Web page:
Syrian mother and daughters join other refugees in Dublin

‘Vast majority of Irish people are open-minded,’ says iman at welcoming event

Fatima al-Hariri (2nd from left) with her daughters Tagwa, Sarra and Maisa. The family fled war-torn Syria and are living in Mosney, leaving other family members still in Turkey. Photograph: Brenda Fitzsimons

Fatima al-Hariri (2nd from left) with her daughters Tagwa, Sarra and Maisa. The family fled war-torn Syria and are living in Mosney, leaving other family members still in Turkey. Photograph: Brenda Fitzsimons

 

The Syrian refugees were 90 minutes late to meet their hosts at the Al-Mustafa Islamic Centre.

A coach due to take 60 of them from the Mosney Direct Provision centre to a welcoming meeting in Blanchardstown never turned up, leaving them stranded in the cold. Another bus was pressed into use, but only brought half of them and could not take them back because it was needed for the school run.

Such inconveniences are mere trifles in comparison with being stranded on an overcrowded raft in the darkness, knowing any moment that a wave could overturn their tiny vessel .

Fatima al-Hariri and her daughters Tagwa (25), Maisa (19) and Sarra (17) fled their home city of Daara in southern Syria two years ago. Ms Hariri’s husband, a son and a daughter are still in Turkey. They could not all leave together.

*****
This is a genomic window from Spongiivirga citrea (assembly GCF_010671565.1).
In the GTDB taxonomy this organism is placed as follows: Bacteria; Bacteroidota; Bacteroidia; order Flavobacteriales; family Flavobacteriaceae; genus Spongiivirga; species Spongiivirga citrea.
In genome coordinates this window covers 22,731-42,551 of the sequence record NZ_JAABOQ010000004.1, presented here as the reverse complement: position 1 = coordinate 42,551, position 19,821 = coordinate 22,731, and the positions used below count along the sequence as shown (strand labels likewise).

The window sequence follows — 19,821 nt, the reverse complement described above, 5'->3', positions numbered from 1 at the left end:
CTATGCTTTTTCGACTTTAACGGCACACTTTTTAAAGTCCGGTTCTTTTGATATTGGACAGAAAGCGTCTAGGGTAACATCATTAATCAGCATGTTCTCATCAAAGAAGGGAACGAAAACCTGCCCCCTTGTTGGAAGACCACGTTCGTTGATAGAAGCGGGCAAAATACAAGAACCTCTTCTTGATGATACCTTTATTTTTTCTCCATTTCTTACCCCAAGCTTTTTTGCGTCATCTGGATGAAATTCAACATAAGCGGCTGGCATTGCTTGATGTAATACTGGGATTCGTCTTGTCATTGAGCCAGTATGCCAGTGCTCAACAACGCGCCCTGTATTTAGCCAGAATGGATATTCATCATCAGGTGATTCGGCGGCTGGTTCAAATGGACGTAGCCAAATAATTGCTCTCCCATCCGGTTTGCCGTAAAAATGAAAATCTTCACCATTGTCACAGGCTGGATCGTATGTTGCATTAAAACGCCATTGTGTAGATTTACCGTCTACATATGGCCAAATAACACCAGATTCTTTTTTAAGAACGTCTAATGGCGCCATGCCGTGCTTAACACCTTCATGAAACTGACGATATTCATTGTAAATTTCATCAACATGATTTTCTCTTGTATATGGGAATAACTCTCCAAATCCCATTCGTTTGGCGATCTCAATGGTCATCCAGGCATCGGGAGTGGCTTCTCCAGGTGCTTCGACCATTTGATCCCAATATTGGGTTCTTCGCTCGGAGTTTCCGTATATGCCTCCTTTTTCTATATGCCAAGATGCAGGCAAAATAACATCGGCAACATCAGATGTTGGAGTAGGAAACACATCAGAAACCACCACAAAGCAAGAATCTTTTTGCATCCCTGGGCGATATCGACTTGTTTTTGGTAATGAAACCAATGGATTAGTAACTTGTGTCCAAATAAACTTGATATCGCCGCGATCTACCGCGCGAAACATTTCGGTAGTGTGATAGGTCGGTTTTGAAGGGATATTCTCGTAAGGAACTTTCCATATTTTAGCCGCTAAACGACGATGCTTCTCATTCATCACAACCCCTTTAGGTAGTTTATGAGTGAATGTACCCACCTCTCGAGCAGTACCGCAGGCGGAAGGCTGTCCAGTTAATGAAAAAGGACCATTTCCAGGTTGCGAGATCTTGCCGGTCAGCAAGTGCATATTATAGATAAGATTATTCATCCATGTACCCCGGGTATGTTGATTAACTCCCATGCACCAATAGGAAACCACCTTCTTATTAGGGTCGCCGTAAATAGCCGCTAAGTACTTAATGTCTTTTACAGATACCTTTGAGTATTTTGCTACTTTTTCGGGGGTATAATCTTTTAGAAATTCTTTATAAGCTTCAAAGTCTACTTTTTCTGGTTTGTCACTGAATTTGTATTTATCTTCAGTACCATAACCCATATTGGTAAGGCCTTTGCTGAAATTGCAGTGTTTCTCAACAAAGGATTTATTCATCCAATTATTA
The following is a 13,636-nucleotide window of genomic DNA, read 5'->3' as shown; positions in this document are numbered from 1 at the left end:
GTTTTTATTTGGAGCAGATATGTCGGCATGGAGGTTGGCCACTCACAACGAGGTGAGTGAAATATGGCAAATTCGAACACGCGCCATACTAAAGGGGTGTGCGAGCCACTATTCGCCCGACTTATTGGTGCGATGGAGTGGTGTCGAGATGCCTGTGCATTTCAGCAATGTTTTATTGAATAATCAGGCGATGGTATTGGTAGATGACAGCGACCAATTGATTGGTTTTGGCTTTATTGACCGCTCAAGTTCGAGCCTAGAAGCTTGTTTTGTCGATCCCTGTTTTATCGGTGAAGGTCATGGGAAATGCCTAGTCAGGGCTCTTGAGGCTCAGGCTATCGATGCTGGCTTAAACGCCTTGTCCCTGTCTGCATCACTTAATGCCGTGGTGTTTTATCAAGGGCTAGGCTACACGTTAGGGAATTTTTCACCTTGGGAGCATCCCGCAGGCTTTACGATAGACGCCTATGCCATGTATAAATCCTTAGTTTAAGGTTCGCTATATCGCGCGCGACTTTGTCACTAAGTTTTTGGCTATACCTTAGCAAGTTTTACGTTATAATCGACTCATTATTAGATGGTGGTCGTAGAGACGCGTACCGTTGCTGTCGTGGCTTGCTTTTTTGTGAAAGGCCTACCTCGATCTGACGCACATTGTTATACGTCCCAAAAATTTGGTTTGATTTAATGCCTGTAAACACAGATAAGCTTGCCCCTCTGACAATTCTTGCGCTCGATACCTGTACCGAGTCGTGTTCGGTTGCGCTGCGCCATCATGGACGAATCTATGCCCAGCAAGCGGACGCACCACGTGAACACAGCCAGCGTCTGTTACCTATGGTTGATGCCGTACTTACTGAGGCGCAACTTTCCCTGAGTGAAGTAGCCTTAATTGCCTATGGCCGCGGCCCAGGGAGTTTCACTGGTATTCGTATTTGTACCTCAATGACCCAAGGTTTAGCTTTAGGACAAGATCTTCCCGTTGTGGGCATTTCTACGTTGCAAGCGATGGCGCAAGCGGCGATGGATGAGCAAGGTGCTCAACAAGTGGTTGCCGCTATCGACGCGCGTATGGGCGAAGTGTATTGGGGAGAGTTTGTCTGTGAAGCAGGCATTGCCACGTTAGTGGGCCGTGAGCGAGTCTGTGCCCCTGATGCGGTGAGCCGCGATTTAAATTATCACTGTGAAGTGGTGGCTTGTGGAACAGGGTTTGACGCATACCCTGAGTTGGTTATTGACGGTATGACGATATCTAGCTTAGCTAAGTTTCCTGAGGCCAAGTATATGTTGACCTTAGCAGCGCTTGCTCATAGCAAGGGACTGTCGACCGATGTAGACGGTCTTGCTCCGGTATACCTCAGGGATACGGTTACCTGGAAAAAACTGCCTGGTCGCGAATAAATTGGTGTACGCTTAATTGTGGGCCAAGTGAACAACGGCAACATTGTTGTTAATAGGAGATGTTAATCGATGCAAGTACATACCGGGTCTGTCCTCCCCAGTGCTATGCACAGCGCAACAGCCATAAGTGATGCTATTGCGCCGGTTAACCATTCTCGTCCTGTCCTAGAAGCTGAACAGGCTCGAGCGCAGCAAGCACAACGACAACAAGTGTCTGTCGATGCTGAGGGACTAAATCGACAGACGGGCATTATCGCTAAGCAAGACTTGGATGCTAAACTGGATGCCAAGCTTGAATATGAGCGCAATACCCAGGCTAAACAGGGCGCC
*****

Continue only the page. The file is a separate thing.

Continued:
Before the war they were a middle-class family; both parents were teachers. The three sisters speak excellent English, all the better for not having attended school in any meaningful way for five years.

First stop was Turkey, a country where they were quickly disabused of the notion that they could stay . Then they travelled by sea to Greece. The sea journey to Lesbos took only three hours, but “every second was like a year”, Maisa recalled. At every stage they feared they would drown.

They spent nine months in Greece before a call that they had been accepted to Ireland. They arrived by plane on December 16th. “From the moment the airplane left from Greece, I was crying with happiness,” said Saara.

Segregation relaxed

The mosque, in an industrial estate off the Coolmine Road, was full for Friday prayers. The strict segregation between men and women was relaxed for the arrival of the refugees. Many took selfies and filmed the welcoming ceremony.

Sheikh Dr Umar Al-Qadri, the imam of the local mosque, reminded the Muslim congregation, overwhelming of recent arrivals to the country, that they were economic migrants who made a choice to come to Ireland. The Syrian refugees did not have such a choice and had to flee their homeland.

Sheikh Abdullah Mohammad spoke of the hardships endured by refugees living in tents in Turkey and Greece with extremes of heat and cold, a lack of privacy and a lack of hope. Of all the European countries, Ireland has been the most hospitable, he said, but misinformation abounded.

The refugees are among 300 based in Mosney waiting for reallocation around the country. At the end of the welcoming ceremony, Sheikh Al-Qadri asked for volunteers to drive their guests back to Mosney. A forest of hands went up and the refugees returned to their temporary home.